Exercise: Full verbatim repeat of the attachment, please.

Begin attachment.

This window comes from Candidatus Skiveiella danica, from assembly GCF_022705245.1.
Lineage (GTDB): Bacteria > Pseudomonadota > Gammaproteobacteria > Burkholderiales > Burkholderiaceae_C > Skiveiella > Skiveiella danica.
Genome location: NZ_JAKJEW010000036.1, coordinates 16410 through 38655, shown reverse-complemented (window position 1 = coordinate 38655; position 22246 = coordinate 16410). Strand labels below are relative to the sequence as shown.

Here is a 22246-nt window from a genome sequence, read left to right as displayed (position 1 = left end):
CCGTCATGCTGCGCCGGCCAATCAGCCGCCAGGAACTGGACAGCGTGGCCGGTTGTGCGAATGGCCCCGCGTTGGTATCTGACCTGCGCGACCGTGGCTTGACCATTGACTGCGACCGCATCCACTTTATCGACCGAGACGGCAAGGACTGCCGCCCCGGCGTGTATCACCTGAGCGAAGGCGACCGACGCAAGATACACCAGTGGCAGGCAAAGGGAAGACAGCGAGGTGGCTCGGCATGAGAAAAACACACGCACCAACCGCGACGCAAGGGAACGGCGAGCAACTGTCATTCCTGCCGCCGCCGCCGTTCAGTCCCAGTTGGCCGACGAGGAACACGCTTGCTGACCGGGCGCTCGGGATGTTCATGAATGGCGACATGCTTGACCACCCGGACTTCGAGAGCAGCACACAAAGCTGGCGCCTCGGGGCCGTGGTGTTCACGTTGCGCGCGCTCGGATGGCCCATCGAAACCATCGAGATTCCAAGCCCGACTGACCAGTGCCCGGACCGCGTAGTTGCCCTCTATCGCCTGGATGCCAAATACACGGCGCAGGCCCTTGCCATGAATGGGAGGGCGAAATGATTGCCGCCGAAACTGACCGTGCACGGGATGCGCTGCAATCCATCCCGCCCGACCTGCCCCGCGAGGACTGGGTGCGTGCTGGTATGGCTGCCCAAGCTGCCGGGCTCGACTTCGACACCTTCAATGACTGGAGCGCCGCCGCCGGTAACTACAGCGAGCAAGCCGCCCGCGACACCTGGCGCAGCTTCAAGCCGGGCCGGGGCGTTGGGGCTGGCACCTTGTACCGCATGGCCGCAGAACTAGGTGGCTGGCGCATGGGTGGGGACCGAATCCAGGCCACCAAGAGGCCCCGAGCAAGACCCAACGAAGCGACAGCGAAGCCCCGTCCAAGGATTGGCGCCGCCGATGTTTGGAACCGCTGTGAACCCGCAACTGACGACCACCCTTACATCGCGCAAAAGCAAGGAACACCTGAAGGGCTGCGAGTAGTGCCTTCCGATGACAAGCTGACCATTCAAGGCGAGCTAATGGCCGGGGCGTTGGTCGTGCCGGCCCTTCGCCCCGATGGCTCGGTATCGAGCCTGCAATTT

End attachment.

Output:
This window comes from Candidatus Skiveiella danica, from assembly GCF_022705245.1.
Lineage (GTDB): Bacteria > Pseudomonadota > Gammaproteobacteria > Burkholderiales > Burkholderiaceae_C > Skiveiella > Skiveiella danica.
Genome location: NZ_JAKJEW010000036.1, coordinates 16410 through 38655, shown reverse-complemented (window position 1 = coordinate 38655; position 22246 = coordinate 16410). Strand labels below are relative to the sequence as shown.

Here is a 22246-nt window from a genome sequence, read left to right as displayed (position 1 = left end):
CCGTCATGCTGCGCCGGCCAATCAGCCGCCAGGAACTGGACAGCGTGGCCGGTTGTGCGAATGGCCCCGCGTTGGTATCTGACCTGCGCGACCGTGGCTTGACCATTGACTGCGACCGCATCCACTTTATCGACCGAGACGGCAAGGACTGCCGCCCCGGCGTGTATCACCTGAGCGAAGGCGACCGACGCAAGATACACCAGTGGCAGGCAAAGGGAAGACAGCGAGGTGGCTCGGCATGAGAAAAACACACGCACCAACCGCGACGCAAGGGAACGGCGAGCAACTGTCATTCCTGCCGCCGCCGCCGTTCAGTCCCAGTTGGCCGACGAGGAACACGCTTGCTGACCGGGCGCTCGGGATGTTCATGAATGGCGACATGCTTGACCACCCGGACTTCGAGAGCAGCACACAAAGCTGGCGCCTCGGGGCCGTGGTGTTCACGTTGCGCGCGCTCGGATGGCCCATCGAAACCATCGAGATTCCAAGCCCGACTGACCAGTGCCCGGACCGCGTAGTTGCCCTCTATCGCCTGGATGCCAAATACACGGCGCAGGCCCTTGCCATGAATGGGAGGGCGAAATGATTGCCGCCGAAACTGACCGTGCACGGGATGCGCTGCAATCCATCCCGCCCGACCTGCCCCGCGAGGACTGGGTGCGTGCTGGTATGGCTGCCCAAGCTGCCGGGCTCGACTTCGACACCTTCAATGACTGGAGCGCCGCCGCCGGTAACTACAGCGAGCAAGCCGCCCGCGACACCTGGCGCAGCTTCAAGCCGGGCCGGGGCGTTGGGGCTGGCACCTTGTACCGCATGGCCGCAGAACTAGGTGGCTGGCGCATGGGTGGGGACCGAATCCAGGCCACCAAGAGGCCCCGAGCAAGACCCAACGAAGCGACAGCGAAGCCCCGTCCAAGGATTGGCGCCGCCGATGTTTGGAACCGCTGTGAACCCGCAACTGACGACCACCCTTACATCGCGCAAAAGCAAGGAACACCTGAAGGGCTGCGAGTAGTGCCTTCCGATGACAAGCTGACCATTCAAGGCGAGCTAATGGCCGGGGCGTTGGTCGTGCCGGCCCTTCGCCCCGATGGCTCGGTATCGAGCCTGCAATTT